• Megan

I'm making progress!

I was reading over my last post, 'I hit a wall', and since posting that piece, I feel that I have grown a lot in my attitude to fitness and well-being. I concluded my last post with the note that I would be prioritising my studies and commitments to my career over rigorously keeping to my workout schedule. That is exactly what I have been doing and I feel confident that it was the right move; I believe that I am managing the components of my life more efficiently, preserving my motivation and keeping the fire burning.

I have been taking a break from training these past couple of weeks, save for the occasional workout to keep my muscles active. I have been reading up on some research surrounding muscle memory and how it takes a long time for muscles to deteriorate significantly. The most interesting findings I came across is that it is much easier to maintain muscle than it is to build muscle, and that even if you do lose some muscle mass, your muscles will gain strength more quickly when you start training again. I found this article particularly helpful: . After reading this information, I feel much less anxious about taking time off- the thought of losing what I have worked so hard for makes me pretty anxious. Something about literally changing the composition of your own body, with only hard work and a thought-out strategy, makes me extremely proud of myself. When my body feels strong, I feel strong as a person altogether. I want to do my best to maintain this feeling.

There is a mindset that I believe we all encounter multiple times in our lives. I call it the "I'll start tomorrow" schema, where you have a great idea or a newly found motivation, but you reserve it for the start of the next day, or the next week, or month. I empathise with this mindset; it just feels right to make a fresh start on a fresh day. But why does it have to be that way? What is stopping you from starting right then and there? If you leave your ideas and energy for the next day, you run the risk of losing all enthusiasm by the time that day comes. Let's say that you want to start meditating regularly- you tell yourself that on Monday you will begin meditation practices every single day, but then Monday comes around and you tell yourself "I'm not really feeling it today, so I'll start next Monday" but then when you get to the next Monday the exact same thing happens again. What if you had just given it a go the moment you got the idea to start meditating- or at least started sometime on the same day? That is a change I have been trying to implement in my life recently. I keep reminding myself that I can start right now! The concept of starting something in the moment is why I am not fond of the idea of a New Year's resolution; it may feel that having a clear starting point will sustain your plan, but at the end of the day it all comes down to your own consistent practices. This idea has helped me whenever I get in a rut, for I shouldn't have to leave it up to increments of time to decide when I make changes in my life.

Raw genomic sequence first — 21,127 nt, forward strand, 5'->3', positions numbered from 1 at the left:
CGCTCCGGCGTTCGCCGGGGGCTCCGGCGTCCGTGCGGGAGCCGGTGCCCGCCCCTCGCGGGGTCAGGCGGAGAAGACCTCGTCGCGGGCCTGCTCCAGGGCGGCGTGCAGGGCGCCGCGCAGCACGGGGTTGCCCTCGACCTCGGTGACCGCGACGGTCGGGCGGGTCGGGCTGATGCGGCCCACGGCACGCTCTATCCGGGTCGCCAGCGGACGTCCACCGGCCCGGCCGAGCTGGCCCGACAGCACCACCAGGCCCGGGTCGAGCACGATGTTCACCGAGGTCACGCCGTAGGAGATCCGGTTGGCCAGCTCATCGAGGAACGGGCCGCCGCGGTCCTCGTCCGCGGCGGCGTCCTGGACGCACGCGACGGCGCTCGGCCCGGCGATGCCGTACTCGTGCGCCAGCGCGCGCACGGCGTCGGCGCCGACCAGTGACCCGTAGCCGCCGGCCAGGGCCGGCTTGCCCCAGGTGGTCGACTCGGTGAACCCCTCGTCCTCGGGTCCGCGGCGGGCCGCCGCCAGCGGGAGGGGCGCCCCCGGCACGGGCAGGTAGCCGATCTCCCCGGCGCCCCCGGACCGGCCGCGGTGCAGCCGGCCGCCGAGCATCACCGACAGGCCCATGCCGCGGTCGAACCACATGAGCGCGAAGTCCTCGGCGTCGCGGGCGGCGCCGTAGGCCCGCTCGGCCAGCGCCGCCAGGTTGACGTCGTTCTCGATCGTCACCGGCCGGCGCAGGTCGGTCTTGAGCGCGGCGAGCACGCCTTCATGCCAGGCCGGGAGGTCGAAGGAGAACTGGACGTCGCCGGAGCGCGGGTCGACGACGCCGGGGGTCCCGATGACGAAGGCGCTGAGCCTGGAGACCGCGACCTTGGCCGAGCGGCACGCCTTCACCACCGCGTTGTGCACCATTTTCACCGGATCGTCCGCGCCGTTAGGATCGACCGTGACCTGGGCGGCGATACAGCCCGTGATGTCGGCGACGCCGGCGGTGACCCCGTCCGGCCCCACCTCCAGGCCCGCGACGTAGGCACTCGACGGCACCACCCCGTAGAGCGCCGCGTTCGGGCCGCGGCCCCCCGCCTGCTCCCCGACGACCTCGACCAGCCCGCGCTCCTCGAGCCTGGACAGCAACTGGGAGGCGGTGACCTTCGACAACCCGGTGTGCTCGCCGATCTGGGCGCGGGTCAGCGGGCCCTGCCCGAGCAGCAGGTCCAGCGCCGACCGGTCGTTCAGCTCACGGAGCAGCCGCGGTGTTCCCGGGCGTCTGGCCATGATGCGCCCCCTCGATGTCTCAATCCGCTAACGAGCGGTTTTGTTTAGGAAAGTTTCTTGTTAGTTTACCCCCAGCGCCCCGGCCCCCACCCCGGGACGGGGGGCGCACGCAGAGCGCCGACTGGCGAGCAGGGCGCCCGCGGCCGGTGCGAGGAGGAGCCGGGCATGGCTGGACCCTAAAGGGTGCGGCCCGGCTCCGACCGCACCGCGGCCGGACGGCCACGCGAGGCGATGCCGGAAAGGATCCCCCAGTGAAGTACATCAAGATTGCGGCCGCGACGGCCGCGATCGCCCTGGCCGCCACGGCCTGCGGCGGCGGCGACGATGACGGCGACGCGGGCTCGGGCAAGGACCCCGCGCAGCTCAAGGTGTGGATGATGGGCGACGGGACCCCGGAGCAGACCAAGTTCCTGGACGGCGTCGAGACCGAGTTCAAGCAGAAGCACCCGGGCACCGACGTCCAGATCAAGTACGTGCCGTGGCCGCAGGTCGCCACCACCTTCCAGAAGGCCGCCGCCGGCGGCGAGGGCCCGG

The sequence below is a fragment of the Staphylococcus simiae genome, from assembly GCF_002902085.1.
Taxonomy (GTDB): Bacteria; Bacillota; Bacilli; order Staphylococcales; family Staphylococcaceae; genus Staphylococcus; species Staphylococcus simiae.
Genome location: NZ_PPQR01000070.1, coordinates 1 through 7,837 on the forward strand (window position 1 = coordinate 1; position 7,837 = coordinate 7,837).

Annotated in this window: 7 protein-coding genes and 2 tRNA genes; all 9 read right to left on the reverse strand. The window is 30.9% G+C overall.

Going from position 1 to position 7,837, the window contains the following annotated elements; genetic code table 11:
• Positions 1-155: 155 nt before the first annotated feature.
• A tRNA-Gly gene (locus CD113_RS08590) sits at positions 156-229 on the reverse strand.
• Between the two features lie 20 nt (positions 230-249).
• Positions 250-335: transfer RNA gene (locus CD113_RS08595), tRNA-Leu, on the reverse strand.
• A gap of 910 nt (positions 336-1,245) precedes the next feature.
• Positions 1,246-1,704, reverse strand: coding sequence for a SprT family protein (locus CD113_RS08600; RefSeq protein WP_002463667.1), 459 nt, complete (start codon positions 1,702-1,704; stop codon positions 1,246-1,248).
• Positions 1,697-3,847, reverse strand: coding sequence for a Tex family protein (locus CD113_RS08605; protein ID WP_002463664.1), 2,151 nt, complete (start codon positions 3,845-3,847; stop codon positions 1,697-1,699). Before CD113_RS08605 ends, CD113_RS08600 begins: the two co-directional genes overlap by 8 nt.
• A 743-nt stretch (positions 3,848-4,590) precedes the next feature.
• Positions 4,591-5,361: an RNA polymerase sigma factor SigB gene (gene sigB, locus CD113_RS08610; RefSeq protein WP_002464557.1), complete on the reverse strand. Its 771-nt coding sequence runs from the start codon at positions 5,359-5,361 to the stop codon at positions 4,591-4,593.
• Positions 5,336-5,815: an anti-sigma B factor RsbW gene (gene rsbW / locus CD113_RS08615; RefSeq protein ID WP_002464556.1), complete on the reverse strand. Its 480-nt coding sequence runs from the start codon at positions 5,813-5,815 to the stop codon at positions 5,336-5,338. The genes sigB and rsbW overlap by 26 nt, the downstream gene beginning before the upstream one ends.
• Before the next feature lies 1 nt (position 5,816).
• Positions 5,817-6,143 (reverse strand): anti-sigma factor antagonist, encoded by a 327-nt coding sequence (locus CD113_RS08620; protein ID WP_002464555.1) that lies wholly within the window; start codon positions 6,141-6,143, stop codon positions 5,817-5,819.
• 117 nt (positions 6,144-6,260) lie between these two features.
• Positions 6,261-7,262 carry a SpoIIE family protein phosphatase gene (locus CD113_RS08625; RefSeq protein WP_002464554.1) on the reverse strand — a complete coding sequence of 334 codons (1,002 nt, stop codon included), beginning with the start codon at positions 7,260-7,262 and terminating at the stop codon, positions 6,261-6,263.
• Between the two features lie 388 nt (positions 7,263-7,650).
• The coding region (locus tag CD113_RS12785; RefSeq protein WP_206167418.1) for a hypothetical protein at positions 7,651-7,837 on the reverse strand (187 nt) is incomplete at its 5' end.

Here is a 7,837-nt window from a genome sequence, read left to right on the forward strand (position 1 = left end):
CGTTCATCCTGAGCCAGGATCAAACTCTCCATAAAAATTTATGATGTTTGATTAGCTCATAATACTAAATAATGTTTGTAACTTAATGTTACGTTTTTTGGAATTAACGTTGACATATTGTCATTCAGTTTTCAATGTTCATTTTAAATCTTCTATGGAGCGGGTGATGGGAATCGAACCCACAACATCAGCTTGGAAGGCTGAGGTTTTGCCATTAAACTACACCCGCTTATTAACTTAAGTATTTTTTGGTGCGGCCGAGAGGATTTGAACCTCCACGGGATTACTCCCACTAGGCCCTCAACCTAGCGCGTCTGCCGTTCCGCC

For now, I'm going to try to do at least three training sessions per week, as long as it doesn't impede my pace with studies and education. I am hoping that gyms will be opening soon, as getting my old gym back will certainly improve my commitment and perseverance. If i can stay energised and remember why I train, then I am confident I will do well.

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